We are a household rich in mustard. I believe at some point in the last month there were five tubes of mustard in our cupboards along with two jars in the fridge. Hot, horseradish-spiked, tarragon-flavored or rustic, we've got 'em all. I used to think mustard was about as interesting as math class, until I wised (wizened? wose?) up and starting using mustard in my cooking, and now I can't imagine life without it.
Germany is a good place to live if you like mustard. Plain yellow mustard squirted on a Rostbratwurst is a classic; sweet Bavarian mustard dolloped next to a pair of Weisswürste is some people's idea of heaven. There are poached eggs in mustard sauce and mustard-roasted pork. And our neighbors to the south, the Austrians, have taken the art of mustard packaging and elevated it to an art form. You should hang out in the mustard aisle of an Austrian grocery store sometime. (And that Wiener Würstel mustard? Possibly worth the price of an airline ticket straight to Vienna. We practically ate it by the spoonful.)
I've mentioned before (a hundred times before?) that my pile of newspaper recipe clippings dates back to the early naughts. These days I bookmark the ones I want to try, but the binder of printed recipes is a thick one and well predates this blog. When I unpacked my book boxes back in winter, I shelved the binder and then, frankly, forgot about it. After all, my Bookmarks folder could keep us fed for, um, years. What reminded me was Molly visiting and telling me about Francis's pasta. I knew I had the recipe somewhere...but where? After rifling through the computer and a notebook on my bookshelf, I finally turned to the binder, that gloriously overstuffed binder. There it was. And, o ho, there was so much else.
This, for example, stunning little number from Regina Schrambling in the Los Angeles Times way back in 2002. It's Madeleine Kamman's recipe and is henceforth going to be my Last-Minute Dinner Party Secret Weapon because it is so delicious and so easy and uses so much mustard you will scarcely believe your own measuring spoon.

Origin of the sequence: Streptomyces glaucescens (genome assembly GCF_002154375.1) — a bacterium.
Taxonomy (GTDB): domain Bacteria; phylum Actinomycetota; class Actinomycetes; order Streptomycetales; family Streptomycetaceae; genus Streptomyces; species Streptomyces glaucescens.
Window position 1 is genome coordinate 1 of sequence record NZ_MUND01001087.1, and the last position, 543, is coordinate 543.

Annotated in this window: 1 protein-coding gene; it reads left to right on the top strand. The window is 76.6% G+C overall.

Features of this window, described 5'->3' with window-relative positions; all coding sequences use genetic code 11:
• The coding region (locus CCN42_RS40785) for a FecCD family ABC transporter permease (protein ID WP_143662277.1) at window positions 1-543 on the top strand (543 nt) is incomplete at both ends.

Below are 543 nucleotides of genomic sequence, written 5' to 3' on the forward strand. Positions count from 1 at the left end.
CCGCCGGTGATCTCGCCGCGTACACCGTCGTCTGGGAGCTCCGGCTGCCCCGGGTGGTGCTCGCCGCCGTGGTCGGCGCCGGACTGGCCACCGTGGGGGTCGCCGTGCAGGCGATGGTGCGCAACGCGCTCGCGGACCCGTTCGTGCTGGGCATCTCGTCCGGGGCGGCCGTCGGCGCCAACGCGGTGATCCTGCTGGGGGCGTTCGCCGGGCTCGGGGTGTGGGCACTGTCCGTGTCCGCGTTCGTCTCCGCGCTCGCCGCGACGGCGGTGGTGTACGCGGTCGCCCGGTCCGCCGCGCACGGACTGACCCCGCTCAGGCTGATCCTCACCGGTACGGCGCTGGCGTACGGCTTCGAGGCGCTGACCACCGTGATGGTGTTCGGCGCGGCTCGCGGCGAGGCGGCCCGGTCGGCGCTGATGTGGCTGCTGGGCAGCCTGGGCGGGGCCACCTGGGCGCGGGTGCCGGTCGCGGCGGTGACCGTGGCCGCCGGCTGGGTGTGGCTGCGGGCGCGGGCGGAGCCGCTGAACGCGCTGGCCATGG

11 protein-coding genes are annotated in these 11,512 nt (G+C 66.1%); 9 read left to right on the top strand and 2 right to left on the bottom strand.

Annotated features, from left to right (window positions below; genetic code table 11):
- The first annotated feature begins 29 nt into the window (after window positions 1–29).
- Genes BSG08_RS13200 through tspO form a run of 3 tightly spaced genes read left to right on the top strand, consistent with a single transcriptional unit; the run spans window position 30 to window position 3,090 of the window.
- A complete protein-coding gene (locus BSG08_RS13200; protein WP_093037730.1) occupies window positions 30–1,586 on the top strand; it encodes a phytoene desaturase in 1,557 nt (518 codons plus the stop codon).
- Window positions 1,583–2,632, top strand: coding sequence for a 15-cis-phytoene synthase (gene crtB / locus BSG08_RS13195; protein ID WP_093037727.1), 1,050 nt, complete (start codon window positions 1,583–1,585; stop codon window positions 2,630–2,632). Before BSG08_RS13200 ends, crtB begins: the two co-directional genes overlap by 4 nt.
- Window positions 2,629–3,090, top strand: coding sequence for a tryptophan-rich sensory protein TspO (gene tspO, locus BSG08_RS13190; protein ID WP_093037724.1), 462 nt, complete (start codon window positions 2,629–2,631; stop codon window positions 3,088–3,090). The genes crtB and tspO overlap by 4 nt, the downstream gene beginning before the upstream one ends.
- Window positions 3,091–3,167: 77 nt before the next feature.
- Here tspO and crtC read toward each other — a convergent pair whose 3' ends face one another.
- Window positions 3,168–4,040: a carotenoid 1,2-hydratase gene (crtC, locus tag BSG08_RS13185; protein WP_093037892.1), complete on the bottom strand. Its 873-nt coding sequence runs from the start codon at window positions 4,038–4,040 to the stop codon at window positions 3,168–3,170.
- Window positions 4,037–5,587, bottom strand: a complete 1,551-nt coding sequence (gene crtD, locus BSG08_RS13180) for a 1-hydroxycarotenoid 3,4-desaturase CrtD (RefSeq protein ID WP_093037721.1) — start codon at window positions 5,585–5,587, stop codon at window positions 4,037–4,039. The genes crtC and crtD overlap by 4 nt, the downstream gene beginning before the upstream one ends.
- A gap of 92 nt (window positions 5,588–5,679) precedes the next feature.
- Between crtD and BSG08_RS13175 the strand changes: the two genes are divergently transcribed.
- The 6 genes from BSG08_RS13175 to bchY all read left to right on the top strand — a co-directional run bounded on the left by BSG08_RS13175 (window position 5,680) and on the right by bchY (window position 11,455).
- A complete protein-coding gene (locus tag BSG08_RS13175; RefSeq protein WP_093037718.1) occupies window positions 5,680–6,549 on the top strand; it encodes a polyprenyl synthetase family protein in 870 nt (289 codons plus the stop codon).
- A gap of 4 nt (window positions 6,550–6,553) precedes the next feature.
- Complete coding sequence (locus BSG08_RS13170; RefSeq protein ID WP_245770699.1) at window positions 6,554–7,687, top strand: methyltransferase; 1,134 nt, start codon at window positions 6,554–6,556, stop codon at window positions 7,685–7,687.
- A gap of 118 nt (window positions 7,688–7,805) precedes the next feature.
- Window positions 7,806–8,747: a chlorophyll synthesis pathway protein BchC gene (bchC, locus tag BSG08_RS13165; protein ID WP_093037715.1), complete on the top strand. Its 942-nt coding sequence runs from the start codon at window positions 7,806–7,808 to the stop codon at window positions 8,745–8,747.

The original recipe is for duck legs, but I used chicken legs instead. And instead of herbes de Provence (which I sort of loathe because though they might be traditional, I find the mixture to be so over-used that it just tastes like dusty old cupboards to me), I used a mixture of minced fresh herbs from my balcony (a mix of thyme, marjoram, and sage). And instead of Dijon mustard, I used the rest of a truly fabulous tube of Austrian tarragon-scented mustard. It sort of killed me to finish it, I loved it that much, but sometimes dinner party guests must be deferred to over personal greed and that is when being the bigger person really is key.
So, after washing and drying your chicken legs and then rubbing them with chopped herbs and salt and pepper, you paint them lavishly with mustard. A full tablespoon per leg. Don't worry: it seems excessive right now but something happens in the oven heat where the mustard sort of dries up (in a nice way) and becomes part of the salty, savory crust and you might almost find yourself, at the dinner table, wanting to dip the chicken in more mustard as you go. Though maybe that's just me. Germany is in the quarter-finals of the World Cup, perhaps that explains my exuberance.
Panko crumbs were one of the weird things I discovered in my kitchen boxes after I started unpacking my things in Berlin, along with a half-used roll of aluminum foil and a few almost-empty jars of things like dried summer savory and mustard seed. I could have lived without the herbs and aluminum foil, but thank goodness I brought those panko crumbs. You need a handful of them to coat your mustard-swathed chicken legs and plain old breadcrumbs just wouldn't do here.
And that's basically it! A drizzle of melted butter over the top before you slide the pan into a hot oven and before you know it, you've got crisp, herby, mustard chicken legs to grace your table and convince your dining companions that you are a truly fabulous cook. Like I said, Secret Weapon.
Now, if you'll excuse me, I have more recipes to dig up for you. Oh! I'm totally re-inspired. It's going to be an exciting month.
Chicken Legs Roasted with Mustard
4 chicken legs (thighs included, about 2 1/2 pounds)
2 teaspoons fresh, minced herbs, such as a mixture of sage, thyme and tarragon or marjoram
Sea salt and freshly ground black pepper
4 tablespoons Dijon mustard or tarragon mustard
1/3 cup panko
2 tablespoons melted butter
1. Heat the oven to 325 degrees.
2. Rinse the chicken legs and pat them dry. Rub them all over with the minced fresh herbs. Season well with salt and pepper. Brush the mustard over the skin side of each leg to coat thinly. Lay the legs in a shallow baking dish, leaving space between them. Sprinkle evenly with the panko or breadcrumbs and drizzle evenly with the melted butter.
3. Roast about an hour or until the meat is very tender and the coating is crisp.